AWS Database Blog
Optimize costs by scheduling provisioned capacity for Amazon DynamoDB
Amazon DynamoDB is a fully managed, serverless, key-value NoSQL database designed to run high-performance applications at any scale. DynamoDB charges for reading, writing, and storage of your DynamoDB tables, along with any optional features you choose to enable. When you create a DynamoDB table, you choose from two capacity modes that have different billing options for processing reads and writes: on-demand and provisioned.
To manage the cost of a DynamoDB provisioned capacity table, you can adjust the provisioned read/write capacity. You can do this through auto scaling or based on a schedule that accounts for peak and off-peak hours of traffic.
Amazon DynamoDB has auto scaling capabilities that use the AWS Application Auto Scaling service to dynamically adjust provisioned throughput capacity in response to actual traffic patterns. Auto scaling enables a table or a global secondary index to increase its provisioned read and write capacity to handle sudden increases in traffic. When the workload decreases, auto scaling decreases the throughput so that you don’t pay for unused provisioned capacity.
In this post, I show you how to optimize the cost of a provisioned capacity table by combining auto scaling and changing the minimum throughput of a provisioned capacity table on a set schedule so that it allows for an increased write capacity at the desired time without any delay.
There are workloads that have predictable changes on a regular cycle. For example, trading platforms in the financial industry. In the financial industry, trading starts on Monday morning and ends on Friday evening. When the markets open on Monday, there is a sudden surge in activity with no time to ramp up. Another example is a retail sale that coincides with significant marketing promotion. When the sale starts, the online store might experience a surge of orders.
On-demand capacity is great for unpredictable workloads, but in use cases like the ones described above, it might throttle and only scale by doubling capacity every 30 minutes, as described in Why is my on-demand DynamoDB table being throttled?
If you’re using provisioned capacity and have predictable, cyclical high demand that must be adjusted for immediately, such as the financial industry example, you need to set a high minimum read/write provisioned capacity on your DynamoDB table. This means you might be paying for a lot of unused capacity during periods of low traffic, such as over the weekends. You can use Application Auto Scaling to schedule scaling policies that adjust your provisioned throughput to support predictable changes in traffic. You could adjust the capacity manually, but an automated solution is preferred.
When using Application Auto Scaling, you can use a
cron expression to schedule a policy. You can create multiple schedules to change your table’s capacity as needed.
Download and run the complete AWS CloudFormation template to set up the sample solution. Wait for your off-peak or peak schedule to begin and then you can see the results in Amazon CloudWatch metrics for the table. The CloudFormation template needs a role ARN as input that can perform scaling. For the permissions needed by this role, refer to the Developer Guide.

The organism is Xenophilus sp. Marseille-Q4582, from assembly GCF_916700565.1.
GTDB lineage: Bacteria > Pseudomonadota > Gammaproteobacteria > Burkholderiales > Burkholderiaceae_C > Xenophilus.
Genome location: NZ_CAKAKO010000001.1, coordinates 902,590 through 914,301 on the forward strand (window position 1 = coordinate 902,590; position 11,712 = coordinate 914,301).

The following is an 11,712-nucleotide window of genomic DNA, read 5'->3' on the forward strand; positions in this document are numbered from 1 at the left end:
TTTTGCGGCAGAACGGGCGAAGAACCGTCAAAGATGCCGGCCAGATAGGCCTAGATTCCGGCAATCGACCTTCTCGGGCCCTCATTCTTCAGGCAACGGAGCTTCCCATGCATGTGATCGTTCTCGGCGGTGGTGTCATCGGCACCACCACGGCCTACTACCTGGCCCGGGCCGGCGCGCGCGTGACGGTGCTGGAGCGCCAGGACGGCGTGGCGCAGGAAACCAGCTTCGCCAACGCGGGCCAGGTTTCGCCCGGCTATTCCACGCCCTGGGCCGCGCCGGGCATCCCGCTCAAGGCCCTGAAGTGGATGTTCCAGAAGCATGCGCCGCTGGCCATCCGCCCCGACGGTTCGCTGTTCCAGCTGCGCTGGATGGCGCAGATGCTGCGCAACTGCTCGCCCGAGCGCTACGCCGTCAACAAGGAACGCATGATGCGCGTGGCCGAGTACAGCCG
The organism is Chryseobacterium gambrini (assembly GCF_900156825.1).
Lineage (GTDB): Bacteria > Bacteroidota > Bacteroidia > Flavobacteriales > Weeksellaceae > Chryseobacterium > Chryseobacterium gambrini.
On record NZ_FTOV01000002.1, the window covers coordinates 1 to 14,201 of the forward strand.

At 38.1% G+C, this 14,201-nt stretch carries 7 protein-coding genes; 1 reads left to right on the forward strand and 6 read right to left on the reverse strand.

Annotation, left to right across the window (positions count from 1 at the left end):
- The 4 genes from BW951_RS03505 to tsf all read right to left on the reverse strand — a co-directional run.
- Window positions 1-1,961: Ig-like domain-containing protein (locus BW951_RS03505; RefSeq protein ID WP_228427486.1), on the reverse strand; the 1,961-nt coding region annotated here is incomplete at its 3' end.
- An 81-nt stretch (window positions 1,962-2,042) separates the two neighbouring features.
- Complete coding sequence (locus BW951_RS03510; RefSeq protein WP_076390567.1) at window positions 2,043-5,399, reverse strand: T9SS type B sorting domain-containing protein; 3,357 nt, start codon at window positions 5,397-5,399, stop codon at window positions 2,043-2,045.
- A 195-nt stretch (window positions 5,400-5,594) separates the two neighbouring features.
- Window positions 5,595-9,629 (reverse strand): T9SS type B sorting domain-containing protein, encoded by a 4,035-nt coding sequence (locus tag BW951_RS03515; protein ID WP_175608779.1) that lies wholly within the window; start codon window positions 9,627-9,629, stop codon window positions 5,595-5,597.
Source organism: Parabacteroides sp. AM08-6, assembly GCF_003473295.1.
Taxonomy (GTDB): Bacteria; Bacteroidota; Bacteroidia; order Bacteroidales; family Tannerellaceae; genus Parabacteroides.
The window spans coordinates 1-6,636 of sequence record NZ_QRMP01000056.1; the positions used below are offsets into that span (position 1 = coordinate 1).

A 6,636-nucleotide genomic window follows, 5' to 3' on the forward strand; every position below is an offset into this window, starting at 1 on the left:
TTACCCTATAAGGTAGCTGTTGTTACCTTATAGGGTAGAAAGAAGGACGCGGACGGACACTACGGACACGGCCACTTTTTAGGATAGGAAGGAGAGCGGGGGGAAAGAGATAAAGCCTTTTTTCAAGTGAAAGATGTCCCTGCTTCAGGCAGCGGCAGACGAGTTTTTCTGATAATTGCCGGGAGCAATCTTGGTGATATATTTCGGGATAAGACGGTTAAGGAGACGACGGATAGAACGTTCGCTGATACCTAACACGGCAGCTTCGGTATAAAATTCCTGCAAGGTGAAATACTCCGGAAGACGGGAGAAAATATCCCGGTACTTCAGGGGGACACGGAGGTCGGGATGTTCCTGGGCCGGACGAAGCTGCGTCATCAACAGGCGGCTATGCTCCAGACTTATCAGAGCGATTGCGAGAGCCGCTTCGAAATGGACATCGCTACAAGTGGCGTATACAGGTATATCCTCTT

The following resources are created in CloudFormation by the template, as shown in the snippet that follows:
- A DynamoDB table with an initial read/write provisioned capacity.
ScheduleActionto start peak scaling on Monday at 8:00 AM UTC by changing the minimum write capacity to 90 write capacity units (WCUs). It changes the minimum write capacity to 30 WCUs on Friday at 6:00 PM UTC (you can change the schedule to fit your use case).
As an example of the effect of scheduled changes to provisioned write capacity, Figure 1 that follows shows the results of hourly changes to the provisioned write capacity. The change to the provisioned write capacity is immediately reflected in the write usage of the table.
To avoid incurring future charges, delete the resources created by the template. You can delete all of the resources by deleting the CloudFormation stack by using either the AWS Management Console or the AWS Command Line Interface (AWS CLI). For more information, see Deleting a stack on the AWS CloudFormation console.
A financial industry customer was able to reduce their costs by 25 percent by using scheduling to adjust their provisioned capacity to reflect expected traffic.
In this post, I showed you how to scale Amazon DynamoDB provisioned capacity using a cron-based Application Auto Scaling schedule. You can use this method to optimize costs for workloads that have known and predictable traffic patterns.
For more information about DynamoDB table capacity modes, see Read/write capacity mode. For more information about Application Auto Scaling for DynamoDB, see AWS DynamoDB and Application Auto Scaling.
About the Author
Jiten Dedhia is a Sr. Solutions Architect with over 20 years of experience in the software industry. He has worked with global financial services clients, providing them advice on modernizing by using services provided by AWS.